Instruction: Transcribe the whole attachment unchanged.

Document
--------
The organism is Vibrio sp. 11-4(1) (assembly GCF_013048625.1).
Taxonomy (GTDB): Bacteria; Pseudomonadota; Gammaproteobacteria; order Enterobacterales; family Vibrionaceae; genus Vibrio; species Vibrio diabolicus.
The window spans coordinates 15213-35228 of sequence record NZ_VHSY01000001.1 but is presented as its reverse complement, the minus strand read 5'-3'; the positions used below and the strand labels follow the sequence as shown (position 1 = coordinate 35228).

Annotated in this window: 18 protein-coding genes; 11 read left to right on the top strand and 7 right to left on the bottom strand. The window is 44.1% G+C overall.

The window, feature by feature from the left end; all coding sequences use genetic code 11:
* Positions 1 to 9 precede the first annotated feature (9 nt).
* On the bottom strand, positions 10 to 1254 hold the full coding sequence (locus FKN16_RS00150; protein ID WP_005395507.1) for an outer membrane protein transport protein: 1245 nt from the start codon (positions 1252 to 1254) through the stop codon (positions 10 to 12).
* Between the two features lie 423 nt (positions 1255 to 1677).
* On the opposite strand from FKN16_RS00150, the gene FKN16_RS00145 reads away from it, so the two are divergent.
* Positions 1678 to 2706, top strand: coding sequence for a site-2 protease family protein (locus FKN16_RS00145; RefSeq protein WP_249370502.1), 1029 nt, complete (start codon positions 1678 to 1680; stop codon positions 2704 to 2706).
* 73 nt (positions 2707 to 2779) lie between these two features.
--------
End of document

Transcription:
The organism is Vibrio sp. 11-4(1) (assembly GCF_013048625.1).
Taxonomy (GTDB): Bacteria; Pseudomonadota; Gammaproteobacteria; order Enterobacterales; family Vibrionaceae; genus Vibrio; species Vibrio diabolicus.
The window spans coordinates 15213-35228 of sequence record NZ_VHSY01000001.1 but is presented as its reverse complement, the minus strand read 5'-3'; the positions used below and the strand labels follow the sequence as shown (position 1 = coordinate 35228).

Annotated in this window: 18 protein-coding genes; 11 read left to right on the top strand and 7 right to left on the bottom strand. The window is 44.1% G+C overall.

The window, feature by feature from the left end; all coding sequences use genetic code 11:
* Positions 1 to 9 precede the first annotated feature (9 nt).
* On the bottom strand, positions 10 to 1254 hold the full coding sequence (locus FKN16_RS00150; protein ID WP_005395507.1) for an outer membrane protein transport protein: 1245 nt from the start codon (positions 1252 to 1254) through the stop codon (positions 10 to 12).
* Between the two features lie 423 nt (positions 1255 to 1677).
* On the opposite strand from FKN16_RS00150, the gene FKN16_RS00145 reads away from it, so the two are divergent.
* Positions 1678 to 2706, top strand: coding sequence for a site-2 protease family protein (locus FKN16_RS00145; RefSeq protein WP_249370502.1), 1029 nt, complete (start codon positions 1678 to 1680; stop codon positions 2704 to 2706).
* 73 nt (positions 2707 to 2779) lie between these two features.